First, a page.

As the nursing department chair at Brigham Young University – Idaho (BYU-I), Erin Bennion makes it her priority to ensure students not only pass the NCLEX®, but gain the confidence to make the right choices in the clinical setting. By changing their curriculum to include Elsevier digital solutions and lean on HESI data, Bennion found that all courses in the nursing program show a student passing rate above 90% for the HESI Exit Exam, with four classes exceeding a 95% pass rate.
“I tell the students it’s the easy-hard or hard-easy method,” Bennion says. “If it’s hard now we’re preparing you so that the NCLEX is easy. Or, we can make it really easy right now and then the NCLEX is going to be really hard. They get that.”
When the BSN program at BYU-I began integrating Elsevier products in 2015, Bennion had just joined their staff teaching a physical assessment course. At the time, faculty were concerned if HESI testing policy and practices would improve student NCLEX success and whether higher grading standards would discourage students in the program. Bennion says there was a push to lower the test benchmark from 850 to 800.
“I remember being so discouraged—I kept saying let’s go, we can keep it high, we can get students there,” Bennion says. “But there was a big fear that we might have all these students fail.”
Assess & Review
Before they implemented a HESI policy in their department, faculty put together a literature review to examine the impact that HESI exams had on nursing programs around the country and to address department concerns. They found that HESI exams are important indicators, along with analyzing a student’s overall performance, for student success on the NCLEX.
After some time and a strict implementation of their new policy, students met the standard and find themselves more than prepared for the NCLEX.
“I think that gave the faculty a lot of confidence that our new policy was based on research and seeing what was successful at all these other universities throughout the nation,” Bennion says.
Bennion made sure to track student success rates to see the progress they’ve made over time since the new HESI policy has been put into place. She builds trust in the program by placing posters around her department with HESI pass rates. For a department with over 240 students, having faith in a program gives confidence to faculty and students.
Easily accessible data from HESI guides curriculum revision to find weaknesses and strengths across the board, as well as student success through remediation.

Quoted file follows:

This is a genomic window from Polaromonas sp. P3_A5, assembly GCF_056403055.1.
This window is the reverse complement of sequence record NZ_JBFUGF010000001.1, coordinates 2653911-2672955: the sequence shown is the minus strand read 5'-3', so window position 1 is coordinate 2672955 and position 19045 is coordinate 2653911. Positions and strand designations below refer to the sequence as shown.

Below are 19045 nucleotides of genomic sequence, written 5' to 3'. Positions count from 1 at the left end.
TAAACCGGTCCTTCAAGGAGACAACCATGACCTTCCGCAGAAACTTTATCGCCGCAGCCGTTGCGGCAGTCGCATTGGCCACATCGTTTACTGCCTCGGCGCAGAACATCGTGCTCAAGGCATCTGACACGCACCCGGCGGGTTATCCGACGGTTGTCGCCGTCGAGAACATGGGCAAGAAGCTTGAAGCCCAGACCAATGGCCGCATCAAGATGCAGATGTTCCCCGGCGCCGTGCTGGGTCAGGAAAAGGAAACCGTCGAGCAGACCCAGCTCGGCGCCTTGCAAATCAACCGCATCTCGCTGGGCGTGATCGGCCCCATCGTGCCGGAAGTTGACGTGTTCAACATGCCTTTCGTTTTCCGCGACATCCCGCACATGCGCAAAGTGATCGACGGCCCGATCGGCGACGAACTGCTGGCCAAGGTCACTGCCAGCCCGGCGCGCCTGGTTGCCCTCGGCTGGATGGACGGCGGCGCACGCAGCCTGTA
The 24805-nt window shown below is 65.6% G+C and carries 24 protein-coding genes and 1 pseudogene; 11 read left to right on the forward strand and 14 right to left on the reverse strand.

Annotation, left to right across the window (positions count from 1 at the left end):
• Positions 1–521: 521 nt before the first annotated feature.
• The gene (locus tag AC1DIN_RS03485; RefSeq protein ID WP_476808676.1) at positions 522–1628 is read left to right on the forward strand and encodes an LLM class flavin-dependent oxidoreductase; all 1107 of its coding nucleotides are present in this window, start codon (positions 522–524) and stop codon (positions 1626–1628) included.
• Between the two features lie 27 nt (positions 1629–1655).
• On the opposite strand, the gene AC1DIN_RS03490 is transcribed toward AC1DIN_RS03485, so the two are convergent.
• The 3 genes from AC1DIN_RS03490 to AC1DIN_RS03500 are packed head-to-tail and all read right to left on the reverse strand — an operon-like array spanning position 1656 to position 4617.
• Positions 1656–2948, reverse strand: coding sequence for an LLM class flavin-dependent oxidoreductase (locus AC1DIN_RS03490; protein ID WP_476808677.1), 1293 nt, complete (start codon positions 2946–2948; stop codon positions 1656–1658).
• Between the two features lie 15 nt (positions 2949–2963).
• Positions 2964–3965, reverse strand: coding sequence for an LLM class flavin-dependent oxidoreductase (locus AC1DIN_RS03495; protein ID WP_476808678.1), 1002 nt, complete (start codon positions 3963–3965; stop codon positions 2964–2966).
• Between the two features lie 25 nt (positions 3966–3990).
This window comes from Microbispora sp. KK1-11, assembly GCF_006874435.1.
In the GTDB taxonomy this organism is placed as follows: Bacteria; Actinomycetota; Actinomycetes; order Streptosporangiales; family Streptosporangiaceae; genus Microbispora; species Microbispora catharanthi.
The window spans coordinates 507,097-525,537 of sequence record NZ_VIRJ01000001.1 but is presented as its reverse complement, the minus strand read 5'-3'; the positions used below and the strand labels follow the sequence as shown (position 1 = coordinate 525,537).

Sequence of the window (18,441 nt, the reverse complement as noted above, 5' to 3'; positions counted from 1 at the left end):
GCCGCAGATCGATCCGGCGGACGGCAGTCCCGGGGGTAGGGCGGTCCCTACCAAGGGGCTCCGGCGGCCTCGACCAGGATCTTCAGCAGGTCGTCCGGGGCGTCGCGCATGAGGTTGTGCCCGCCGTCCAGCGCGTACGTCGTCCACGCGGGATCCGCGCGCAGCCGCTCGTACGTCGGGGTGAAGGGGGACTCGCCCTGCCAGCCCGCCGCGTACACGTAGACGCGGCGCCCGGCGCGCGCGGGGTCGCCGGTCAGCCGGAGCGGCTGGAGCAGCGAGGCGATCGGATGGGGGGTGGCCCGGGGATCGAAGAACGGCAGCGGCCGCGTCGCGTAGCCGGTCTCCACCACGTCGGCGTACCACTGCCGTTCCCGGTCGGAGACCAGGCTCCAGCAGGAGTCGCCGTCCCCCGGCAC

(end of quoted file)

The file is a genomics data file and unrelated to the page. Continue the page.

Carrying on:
If remediation is needed, intervention is made early in the BYU-I nursing program to help tackle problem areas. Remediation through HESI allows faculty to guide students who find it difficult to pass certain areas of the HESI exam and re-emphasizes some of the test-taking strategies that are taught throughout the program.
Apply Clinical Judgment
SimChart and Simulation Learning System (SLS) provide students the tools they need to develop clinical judgment skills and prepare for what they’ll see as a nurse. Simulation tools also relieve faculty of creating a seamless program from scratch, letting them focus more on student success.
“I feel like it’s all kind of one package, like it all just fits together,” Bennion says. “They were all meant to be used together.”
Bennion says students find the case studies to be the most helpful in preparation for HESI exams. In their courses, case studies are given less weight to help students gauge their knowledge in certain areas without putting their grade at risk.
“I think that’s what gets them to think because they’re hard and you have to learn how to prioritize and think about the most important thing. That’s going to transfer over to their practice,” Bennion says.
Elsevier Adaptive Quizzing (EAQ) is another tool faculty at BYU-I use to prepare students for class. Bennion says she requires students to complete novice level testing before coming to her class and intermediate testing after class so they can fully participate in the lesson with their classmates.
Although it may seem stern, Bennion says holding students to a higher standard, like her mentors did while she was pursuing her nursing education, is how she shows her students that she cares.
“I can see where I started and where I ended and think that teachers that held me accountable actually really cared—they cared enough to expect the best,” Bennion says.
With the help of digital tools, Bennion can hold her students to those same standards that will guide their education and their careers as healthcare professionals.Learn more about Elsevier's Digital Tools for Nursing